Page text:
Mantis shrimp vision is extraordinary, both in terms of their colour vision and their ability to see the polarisation of light.

Not only this, but they have extremely mobile eyes that never seem to stop moving. While most animals keep eye movements to a minimum to avoid blur, mantis shrimp apparently go out of their way to move their eyes as much as possible.

Each eye is capable of independent rotation in all three degrees of rotational freedom; pitch (up-down), yaw (side-to-side) and roll (twisting about the eye-stalk).

How do they roll their eyes sideways without getting dizzy? And how do they coordinate the two eyes to get a clear view of their world? The scientists’ observations did not produce any clear answers:

“The mantis shrimp visual system seems entirely immune from any negative effects of rolling their eyes. Indeed, it appears as though rolling has absolutely no effect on their perception of space at all: up is still up, even when their eyes have rolled completely sideways. This is unprecedented in the animal kingdom.

The Octopus

Octopuses are so un-Darwinly odd, and “disturbingly smart,” that Jamie Seidel at News.Com.Au echoes a view that they were imported from elsewhere in the cosmos.

Octopuses are weird. This is not just because they look odd. It’s not because they’re disturbingly smart. It’s because they have a strange power.

The ability to edit their own bodies.

This has biologists scratching their heads.

Evolution doesn’t work that way. It’s supposed to be spurred by genetic mutations — a change in DNA — that proves to be beneficial to the host.

So how could a creature evolve in such a way as to allow them to rebuild themselves?

Rather than admit Darwinism has been falsified in this case, Seidel leaps to the sci-fi conclusion that they were brought to earth by aliens. He refers to the recent paper by Steele et al. that resurrects the Hoyle-Wickramasinghe theory of panspermia, already noted here and here. The paper in Progress in Biophysics and Molecular Biology asks: “Cause of Cambrian Explosion — Terrestrial or Cosmic?” They present arguments that aliens sent information in the form of retroviruses to get animals to evolve in certain ways, one example being the octopus.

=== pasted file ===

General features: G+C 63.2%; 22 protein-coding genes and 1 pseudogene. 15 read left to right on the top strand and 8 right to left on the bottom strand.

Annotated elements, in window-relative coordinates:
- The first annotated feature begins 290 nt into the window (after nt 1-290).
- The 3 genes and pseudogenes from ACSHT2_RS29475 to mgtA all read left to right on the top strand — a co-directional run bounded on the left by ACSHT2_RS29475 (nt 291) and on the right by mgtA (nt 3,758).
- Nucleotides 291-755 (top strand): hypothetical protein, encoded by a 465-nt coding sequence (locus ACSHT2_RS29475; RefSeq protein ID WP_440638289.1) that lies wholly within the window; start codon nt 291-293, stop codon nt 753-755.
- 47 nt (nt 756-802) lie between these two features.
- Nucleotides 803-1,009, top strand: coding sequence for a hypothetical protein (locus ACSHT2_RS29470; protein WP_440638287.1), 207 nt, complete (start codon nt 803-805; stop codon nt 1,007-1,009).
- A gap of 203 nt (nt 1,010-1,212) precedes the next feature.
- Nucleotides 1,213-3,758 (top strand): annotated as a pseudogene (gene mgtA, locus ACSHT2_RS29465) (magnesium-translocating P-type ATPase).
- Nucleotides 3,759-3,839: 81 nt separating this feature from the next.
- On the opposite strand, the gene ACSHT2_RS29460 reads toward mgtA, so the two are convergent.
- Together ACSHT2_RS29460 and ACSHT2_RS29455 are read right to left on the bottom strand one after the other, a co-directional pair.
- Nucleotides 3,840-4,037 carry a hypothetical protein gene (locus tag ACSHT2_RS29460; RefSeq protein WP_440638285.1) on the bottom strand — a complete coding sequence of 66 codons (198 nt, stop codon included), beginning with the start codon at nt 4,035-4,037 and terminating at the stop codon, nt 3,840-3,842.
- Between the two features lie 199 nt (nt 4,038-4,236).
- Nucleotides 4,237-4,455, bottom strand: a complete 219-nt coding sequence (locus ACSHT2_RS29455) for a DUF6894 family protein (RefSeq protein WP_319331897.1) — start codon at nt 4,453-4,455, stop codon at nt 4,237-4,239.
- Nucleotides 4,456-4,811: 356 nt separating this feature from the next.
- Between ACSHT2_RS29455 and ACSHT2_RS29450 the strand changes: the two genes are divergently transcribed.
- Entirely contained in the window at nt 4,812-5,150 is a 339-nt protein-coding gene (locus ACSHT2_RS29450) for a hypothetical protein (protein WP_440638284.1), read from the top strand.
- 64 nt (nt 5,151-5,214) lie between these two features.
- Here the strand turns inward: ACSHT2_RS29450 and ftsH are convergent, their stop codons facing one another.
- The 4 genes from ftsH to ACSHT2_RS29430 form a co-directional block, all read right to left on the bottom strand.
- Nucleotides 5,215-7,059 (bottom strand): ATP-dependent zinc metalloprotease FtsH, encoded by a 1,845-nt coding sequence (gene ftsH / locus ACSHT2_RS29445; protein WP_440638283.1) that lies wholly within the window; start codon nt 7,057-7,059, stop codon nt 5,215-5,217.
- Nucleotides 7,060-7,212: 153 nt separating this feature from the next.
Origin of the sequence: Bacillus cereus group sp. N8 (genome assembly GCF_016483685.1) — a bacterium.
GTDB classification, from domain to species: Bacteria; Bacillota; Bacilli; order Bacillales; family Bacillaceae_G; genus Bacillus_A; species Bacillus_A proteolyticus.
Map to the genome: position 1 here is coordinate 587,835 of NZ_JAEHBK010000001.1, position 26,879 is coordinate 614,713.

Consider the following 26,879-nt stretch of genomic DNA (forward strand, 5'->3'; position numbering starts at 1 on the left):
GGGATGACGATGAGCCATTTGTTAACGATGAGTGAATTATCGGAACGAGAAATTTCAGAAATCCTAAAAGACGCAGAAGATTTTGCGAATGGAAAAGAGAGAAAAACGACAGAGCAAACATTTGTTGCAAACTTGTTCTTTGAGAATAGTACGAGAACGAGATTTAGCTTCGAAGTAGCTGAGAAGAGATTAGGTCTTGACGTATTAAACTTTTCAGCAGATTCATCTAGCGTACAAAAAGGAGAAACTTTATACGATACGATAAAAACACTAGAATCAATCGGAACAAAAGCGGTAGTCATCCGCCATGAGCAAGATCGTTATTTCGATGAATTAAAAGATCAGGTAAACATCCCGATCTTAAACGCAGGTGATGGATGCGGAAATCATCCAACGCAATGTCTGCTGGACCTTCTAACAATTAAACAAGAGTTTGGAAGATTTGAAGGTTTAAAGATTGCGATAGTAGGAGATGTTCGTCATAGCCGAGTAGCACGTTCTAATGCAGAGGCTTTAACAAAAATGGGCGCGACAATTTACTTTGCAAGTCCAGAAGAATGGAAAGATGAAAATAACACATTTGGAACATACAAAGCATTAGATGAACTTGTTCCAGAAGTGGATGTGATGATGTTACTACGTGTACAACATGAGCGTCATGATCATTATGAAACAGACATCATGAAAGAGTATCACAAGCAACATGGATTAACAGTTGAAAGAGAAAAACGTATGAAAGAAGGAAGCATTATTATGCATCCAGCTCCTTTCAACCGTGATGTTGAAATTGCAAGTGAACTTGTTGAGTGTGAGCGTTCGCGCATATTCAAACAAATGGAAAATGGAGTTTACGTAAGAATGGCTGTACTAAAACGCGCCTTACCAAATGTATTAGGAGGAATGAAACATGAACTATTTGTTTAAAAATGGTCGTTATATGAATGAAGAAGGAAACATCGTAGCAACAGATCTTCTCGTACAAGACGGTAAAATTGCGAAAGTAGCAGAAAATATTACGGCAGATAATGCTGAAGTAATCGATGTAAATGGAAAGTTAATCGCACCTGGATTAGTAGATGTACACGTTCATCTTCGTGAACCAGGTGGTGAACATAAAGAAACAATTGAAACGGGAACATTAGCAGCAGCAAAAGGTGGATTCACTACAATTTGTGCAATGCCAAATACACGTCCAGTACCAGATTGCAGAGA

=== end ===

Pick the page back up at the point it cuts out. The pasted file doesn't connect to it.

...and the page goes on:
In our view the totality of the multifactorial data and critical analyses assembled by Fred Hoyle, Chandra Wickramasinghe and their many colleagues since the 1960s leads to a very plausible conclusion — life may have been seeded here on Earth by life-bearing comets as soon as conditions on Earth allowed it to flourish (about or just before 4.1 Billion years ago); and living organisms such as space-resistant and space-hardy bacteria, viruses, more complex eukaryotic cells, fertilised ova and seeds have been continuously delivered ever since to Earth so being one important driver of further terrestrial evolution which has resulted in considerable genetic diversity and which has led to the emergence of mankind.

They call this “the evolution of intelligent complexity.” Anything but intelligent design!


Giraffes do not follow evolutionary predictions about group size and behavior. Ants seem to have much more intelligence than their brain size would permit. The mantis shrimp has unique eye movements and perceptions not found in any common ancestor. And the octopus is so smart, evolutionists are more willing to believe its evolution was facilitated by space aliens rather than to conclude it was designed.

Darwin might have shivered at the new knowledge about these creatures, and hundreds more, but only for a minute. He would quickly put on his overcoat of naturalism and start spinning just-so stories. Today’s Darwinians have learned their master’s lessons well.

Photo credit: Barni1, via Pixabay.